Meet the Renegades: Michael Hudson

With every major financial recovery since the second World War beginning in a place of greater debt than the one before it, how could we not have foreseen the financial crisis of 2008? In this episode of Meet the Renegades, economics professor and author, Michael Hudson argues we did.

How could an economy that created so much debt also save the banks rather than the economy itself, following the 2008 financial crisis? Michael discusses the phenomenon of debt inflation and how the economic curriculum should change.

“If you’re teaching economics, you should begin with the relationship between finance and the economy, between the build up of debt and the ability to pay.”

Michael discusses the ‘Great Moderation’, a common misrepresentation of a healthy economy in which job productivity was increasing, labor complacency was at an all-time low was a complete myth. Michael argues that ‘traumatized’ workers were too in debt to fight for better working conditions leading up to the 2008 financial crisis and how this reflects neo-classical ideas.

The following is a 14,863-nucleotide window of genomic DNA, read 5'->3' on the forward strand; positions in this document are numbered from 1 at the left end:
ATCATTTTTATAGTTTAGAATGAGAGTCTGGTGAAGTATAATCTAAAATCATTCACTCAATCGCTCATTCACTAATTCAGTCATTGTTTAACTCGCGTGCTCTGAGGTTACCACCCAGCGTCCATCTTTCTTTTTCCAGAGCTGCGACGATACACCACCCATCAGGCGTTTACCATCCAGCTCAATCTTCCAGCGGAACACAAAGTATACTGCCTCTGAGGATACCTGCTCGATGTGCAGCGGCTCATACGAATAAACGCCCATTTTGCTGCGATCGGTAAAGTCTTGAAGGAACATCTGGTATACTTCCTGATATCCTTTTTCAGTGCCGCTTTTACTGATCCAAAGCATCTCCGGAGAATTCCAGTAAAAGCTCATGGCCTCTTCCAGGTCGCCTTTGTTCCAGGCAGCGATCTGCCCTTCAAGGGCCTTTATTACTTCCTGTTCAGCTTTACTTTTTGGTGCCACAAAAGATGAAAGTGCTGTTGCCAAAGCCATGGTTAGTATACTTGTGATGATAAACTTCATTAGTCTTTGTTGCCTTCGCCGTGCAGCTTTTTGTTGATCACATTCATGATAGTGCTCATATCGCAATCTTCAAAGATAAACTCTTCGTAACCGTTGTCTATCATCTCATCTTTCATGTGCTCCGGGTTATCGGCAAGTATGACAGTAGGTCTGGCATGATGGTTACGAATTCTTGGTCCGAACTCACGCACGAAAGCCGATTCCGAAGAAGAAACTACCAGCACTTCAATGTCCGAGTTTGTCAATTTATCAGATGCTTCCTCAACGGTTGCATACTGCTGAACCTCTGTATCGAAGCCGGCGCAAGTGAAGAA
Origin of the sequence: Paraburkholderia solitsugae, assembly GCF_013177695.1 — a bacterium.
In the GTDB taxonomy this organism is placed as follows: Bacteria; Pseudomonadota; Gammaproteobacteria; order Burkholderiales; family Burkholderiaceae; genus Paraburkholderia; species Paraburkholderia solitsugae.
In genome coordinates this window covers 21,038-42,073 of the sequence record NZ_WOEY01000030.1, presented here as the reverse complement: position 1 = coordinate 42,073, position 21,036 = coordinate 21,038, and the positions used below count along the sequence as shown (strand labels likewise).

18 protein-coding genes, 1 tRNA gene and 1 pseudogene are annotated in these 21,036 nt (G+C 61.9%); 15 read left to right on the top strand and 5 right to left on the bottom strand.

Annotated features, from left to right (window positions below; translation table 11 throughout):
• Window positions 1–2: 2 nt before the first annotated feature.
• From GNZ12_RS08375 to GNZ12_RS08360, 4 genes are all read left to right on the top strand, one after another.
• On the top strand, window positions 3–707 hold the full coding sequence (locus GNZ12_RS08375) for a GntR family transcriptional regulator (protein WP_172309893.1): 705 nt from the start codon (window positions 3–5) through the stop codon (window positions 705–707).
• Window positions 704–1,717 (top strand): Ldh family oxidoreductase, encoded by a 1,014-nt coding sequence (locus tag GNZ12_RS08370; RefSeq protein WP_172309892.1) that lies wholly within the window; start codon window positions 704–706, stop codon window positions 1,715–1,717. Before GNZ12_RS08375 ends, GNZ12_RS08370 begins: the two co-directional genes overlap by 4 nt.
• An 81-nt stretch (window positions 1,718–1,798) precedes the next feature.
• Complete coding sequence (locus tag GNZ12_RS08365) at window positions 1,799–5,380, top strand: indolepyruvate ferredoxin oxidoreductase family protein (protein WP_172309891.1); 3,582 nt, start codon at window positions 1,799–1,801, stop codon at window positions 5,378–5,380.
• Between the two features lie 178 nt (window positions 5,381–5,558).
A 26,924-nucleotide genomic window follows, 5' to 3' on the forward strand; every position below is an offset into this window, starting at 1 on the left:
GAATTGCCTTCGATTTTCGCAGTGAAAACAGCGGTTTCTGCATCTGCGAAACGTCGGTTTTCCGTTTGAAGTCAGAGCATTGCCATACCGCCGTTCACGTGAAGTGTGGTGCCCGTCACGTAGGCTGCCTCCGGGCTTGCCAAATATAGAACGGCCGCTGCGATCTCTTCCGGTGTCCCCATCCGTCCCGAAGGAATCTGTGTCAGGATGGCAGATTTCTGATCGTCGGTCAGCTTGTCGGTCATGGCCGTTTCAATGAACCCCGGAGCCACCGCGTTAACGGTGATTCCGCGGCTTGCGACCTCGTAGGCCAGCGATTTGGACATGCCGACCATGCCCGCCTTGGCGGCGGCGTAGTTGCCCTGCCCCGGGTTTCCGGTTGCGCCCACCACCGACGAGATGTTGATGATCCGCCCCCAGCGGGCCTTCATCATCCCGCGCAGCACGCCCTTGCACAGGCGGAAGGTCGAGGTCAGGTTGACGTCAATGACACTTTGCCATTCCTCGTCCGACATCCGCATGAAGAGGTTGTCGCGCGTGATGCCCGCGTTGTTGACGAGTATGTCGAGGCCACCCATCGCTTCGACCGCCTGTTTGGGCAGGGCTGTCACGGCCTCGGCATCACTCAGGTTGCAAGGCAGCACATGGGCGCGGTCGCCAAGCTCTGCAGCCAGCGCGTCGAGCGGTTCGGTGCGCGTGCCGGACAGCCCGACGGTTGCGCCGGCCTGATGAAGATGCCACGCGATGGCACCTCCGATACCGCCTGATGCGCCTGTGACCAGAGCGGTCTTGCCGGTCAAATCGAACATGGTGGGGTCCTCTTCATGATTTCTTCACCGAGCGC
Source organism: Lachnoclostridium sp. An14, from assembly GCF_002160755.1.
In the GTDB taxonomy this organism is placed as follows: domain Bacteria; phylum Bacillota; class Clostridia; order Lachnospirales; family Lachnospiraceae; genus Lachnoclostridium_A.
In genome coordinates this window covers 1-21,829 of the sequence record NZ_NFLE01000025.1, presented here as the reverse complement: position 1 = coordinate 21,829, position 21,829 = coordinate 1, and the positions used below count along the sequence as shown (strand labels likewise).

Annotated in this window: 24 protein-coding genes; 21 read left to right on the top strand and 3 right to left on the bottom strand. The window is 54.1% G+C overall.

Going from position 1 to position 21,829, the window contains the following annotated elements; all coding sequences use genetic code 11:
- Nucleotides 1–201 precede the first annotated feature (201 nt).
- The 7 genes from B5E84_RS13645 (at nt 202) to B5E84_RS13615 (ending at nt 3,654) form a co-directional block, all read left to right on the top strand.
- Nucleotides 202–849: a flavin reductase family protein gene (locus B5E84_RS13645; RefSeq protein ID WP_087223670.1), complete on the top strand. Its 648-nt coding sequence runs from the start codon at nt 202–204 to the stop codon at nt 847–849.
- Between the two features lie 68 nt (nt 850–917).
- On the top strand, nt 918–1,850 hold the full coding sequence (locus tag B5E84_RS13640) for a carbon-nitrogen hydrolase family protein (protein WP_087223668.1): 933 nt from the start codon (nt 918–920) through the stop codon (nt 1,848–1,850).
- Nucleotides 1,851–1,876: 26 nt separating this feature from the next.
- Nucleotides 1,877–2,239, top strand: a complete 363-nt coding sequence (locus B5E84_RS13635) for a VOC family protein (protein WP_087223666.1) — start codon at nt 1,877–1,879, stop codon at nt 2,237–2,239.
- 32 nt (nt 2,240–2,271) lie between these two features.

Michael offers solutions – urging the importance of writing down the debt and keeping basic services in the public sector, ridding the economy of financial tumors through a proper tax policy based upon the this public sector model.

MMT vs. Austrian School Debate

A public debate on macroeconomic theory and policy with leading thinkers from Modern Monetary Theory (MMT) and the Austrian School. Warren Mosler represents MMT, Robert Murphy, Ph.D, represents the Austrian School, and John Carney moderates.

 

WARREN MOSLER is an early developer of Modern Monetary Theory (MMT), the President of Valance Co, Inc., and Senior Financial Advisor to Senator Ronald E. Russell, President of the 29th Legislature of the U.S. Virgin Islands. He is the founder and current manager of the III Funds, which peaked at over $5 billion AUM in 2007 and currently manages about $1.5 billion, as well as the Founder and President of Mosler Automotive, which manufactures the MT900 sports car in Riviera Beach, Florida. Mr. Mosler has written a number of academic papers on issues relating to macroeconomics and monetary policy, and is the author of Seven Deadly Innocent Frauds of Economic Policy (2010). He maintains a personal blog, The Center of the Universe (http://moslereconomics.com), and can be followed on Twitter at http://moslereconomics.com.